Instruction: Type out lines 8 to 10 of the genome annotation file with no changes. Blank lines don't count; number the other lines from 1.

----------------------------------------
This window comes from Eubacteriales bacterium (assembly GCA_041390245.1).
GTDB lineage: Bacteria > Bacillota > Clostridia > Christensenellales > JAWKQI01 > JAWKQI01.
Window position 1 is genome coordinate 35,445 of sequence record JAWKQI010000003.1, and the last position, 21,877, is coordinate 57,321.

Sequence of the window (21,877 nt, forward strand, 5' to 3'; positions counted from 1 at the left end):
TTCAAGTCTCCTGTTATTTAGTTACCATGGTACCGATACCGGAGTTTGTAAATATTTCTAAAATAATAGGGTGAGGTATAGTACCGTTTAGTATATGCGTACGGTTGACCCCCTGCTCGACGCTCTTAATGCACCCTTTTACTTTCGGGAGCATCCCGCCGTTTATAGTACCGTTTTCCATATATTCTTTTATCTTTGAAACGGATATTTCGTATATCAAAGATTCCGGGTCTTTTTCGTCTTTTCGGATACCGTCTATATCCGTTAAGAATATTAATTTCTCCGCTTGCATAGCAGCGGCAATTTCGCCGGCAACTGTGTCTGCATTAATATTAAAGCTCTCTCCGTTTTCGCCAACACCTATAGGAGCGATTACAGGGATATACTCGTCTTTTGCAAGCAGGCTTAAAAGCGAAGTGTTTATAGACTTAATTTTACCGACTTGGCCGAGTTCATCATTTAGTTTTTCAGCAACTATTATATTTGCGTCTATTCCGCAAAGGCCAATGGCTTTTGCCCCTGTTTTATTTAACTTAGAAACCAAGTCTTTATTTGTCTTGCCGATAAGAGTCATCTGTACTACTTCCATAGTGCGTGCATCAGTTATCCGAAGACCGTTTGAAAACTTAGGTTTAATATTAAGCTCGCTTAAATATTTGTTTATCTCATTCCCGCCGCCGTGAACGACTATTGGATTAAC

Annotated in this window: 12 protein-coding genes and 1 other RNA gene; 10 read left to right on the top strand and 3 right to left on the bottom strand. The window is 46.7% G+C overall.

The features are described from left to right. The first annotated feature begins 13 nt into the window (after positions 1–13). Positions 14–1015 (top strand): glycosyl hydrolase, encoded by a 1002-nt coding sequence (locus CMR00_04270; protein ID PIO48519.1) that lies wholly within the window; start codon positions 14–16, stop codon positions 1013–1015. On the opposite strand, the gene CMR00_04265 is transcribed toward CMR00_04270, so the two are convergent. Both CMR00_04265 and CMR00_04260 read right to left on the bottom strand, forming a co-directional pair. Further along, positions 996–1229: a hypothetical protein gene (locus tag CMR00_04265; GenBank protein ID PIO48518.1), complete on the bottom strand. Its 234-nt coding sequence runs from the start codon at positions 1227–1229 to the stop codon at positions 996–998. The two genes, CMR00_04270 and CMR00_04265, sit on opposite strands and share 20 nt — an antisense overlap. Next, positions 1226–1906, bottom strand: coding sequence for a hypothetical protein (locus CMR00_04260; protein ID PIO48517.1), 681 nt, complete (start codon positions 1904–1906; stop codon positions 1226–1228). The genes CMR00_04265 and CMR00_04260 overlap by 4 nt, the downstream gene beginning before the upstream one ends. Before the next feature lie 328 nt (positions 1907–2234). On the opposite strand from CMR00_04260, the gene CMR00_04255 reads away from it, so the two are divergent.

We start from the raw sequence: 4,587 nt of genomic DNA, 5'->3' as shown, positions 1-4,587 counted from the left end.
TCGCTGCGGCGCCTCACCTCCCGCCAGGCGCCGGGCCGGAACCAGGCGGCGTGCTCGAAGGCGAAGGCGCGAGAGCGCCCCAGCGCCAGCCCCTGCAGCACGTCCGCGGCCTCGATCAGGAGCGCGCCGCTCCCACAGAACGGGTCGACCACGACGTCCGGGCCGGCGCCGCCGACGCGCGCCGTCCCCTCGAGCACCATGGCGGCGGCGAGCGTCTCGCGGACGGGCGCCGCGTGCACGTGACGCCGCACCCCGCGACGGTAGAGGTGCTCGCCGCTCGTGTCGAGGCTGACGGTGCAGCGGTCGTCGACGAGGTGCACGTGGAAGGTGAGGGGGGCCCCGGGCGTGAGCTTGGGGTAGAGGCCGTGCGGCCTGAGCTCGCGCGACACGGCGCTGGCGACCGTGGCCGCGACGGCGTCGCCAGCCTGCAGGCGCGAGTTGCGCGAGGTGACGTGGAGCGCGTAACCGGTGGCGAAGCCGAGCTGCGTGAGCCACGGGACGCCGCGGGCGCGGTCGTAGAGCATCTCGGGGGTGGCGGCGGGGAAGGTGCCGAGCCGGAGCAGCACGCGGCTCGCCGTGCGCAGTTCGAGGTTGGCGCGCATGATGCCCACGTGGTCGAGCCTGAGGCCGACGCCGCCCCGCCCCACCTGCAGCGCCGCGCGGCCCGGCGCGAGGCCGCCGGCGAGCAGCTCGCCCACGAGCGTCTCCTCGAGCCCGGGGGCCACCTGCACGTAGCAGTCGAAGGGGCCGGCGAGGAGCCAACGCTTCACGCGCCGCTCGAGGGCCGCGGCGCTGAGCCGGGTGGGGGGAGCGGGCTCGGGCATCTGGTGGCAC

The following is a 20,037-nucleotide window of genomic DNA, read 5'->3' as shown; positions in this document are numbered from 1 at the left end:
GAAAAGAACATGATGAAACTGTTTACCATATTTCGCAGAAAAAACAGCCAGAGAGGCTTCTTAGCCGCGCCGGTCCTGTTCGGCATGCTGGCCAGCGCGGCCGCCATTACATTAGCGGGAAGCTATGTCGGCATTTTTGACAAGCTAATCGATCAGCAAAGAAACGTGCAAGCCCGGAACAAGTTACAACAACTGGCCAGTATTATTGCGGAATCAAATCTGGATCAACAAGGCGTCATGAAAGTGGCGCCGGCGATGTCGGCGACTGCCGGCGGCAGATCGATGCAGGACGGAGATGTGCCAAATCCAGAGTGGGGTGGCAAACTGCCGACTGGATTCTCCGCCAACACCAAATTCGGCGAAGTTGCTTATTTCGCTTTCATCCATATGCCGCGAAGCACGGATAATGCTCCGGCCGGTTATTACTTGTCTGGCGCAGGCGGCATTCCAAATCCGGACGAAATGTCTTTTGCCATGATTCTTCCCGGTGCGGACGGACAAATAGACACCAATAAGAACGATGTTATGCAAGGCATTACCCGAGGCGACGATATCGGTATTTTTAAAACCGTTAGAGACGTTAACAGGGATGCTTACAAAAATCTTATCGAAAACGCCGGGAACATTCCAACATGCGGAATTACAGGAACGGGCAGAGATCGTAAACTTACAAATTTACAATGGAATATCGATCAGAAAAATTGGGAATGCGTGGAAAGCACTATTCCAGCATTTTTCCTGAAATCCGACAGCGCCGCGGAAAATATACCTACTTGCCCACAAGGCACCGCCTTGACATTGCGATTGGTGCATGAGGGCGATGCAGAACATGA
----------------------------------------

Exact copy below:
We start from the raw sequence: 4,587 nt of genomic DNA, 5'->3' as shown, positions 1-4,587 counted from the left end.
TCGCTGCGGCGCCTCACCTCCCGCCAGGCGCCGGGCCGGAACCAGGCGGCGTGCTCGAAGGCGAAGGCGCGAGAGCGCCCCAGCGCCAGCCCCTGCAGCACGTCCGCGGCCTCGATCAGGAGCGCGCCGCTCCCACAGAACGGGTCGACCACGACGTCCGGGCCGGCGCCGCCGACGCGCGCCGTCCCCTCGAGCACCATGGCGGCGGCGAGCGTCTCGCGGACGGGCGCCGCGTGCACGTGACGCCGCACCCCGCGACGGTAGAGGTGCTCGCCGCTCGTGTCGAGGCTGACGGTGCAGCGGTCGTCGACGAGGTGCACGTGGAAGGTGAGGGGGGCCCCGGGCGTGAGCTTGGGGTAGAGGCCGTGCGGCCTGAGCTCGCGCGACACGGCGCTGGCGACCGTGGCCGCGACGGCGTCGCCAGCCTGCAGGCGCGAGTTGCGCGAGGTGACGTGGAGCGCGTAACCGGTGGCGAAGCCGAGCTGCGTGAGCCACGGGACGCCGCGGGCGCGGTCGTAGAGCATCTCGGGGGTGGCGGCGGGGAAGGTGCCGAGCCGGAGCAGCACGCGGCTCGCCGTGCGCAGTTCGAGGTTGGCGCGCATGATGCCCACGTGGTCGAGCCTGAGGCCGACGCCGCCCCGCCCCACCTGCAGCGCCGCGCGGCCCGGCGCGAGGCCGCCGGCGAGCAGCTCGCCCACGAGCGTCTCCTCGAGCCCGGGGGCCACCTGCACGTAGCAGTCGAAGGGGCCGGCGAGGAGCCAACGCTTCACGCGCCGCTCGAGGGCCGCGGCGCTGAGCCGGGTGGGGGGAGCGGGCTCGGGCATCTGGTGGCAC

The following is a 20,037-nucleotide window of genomic DNA, read 5'->3' as shown; positions in this document are numbered from 1 at the left end: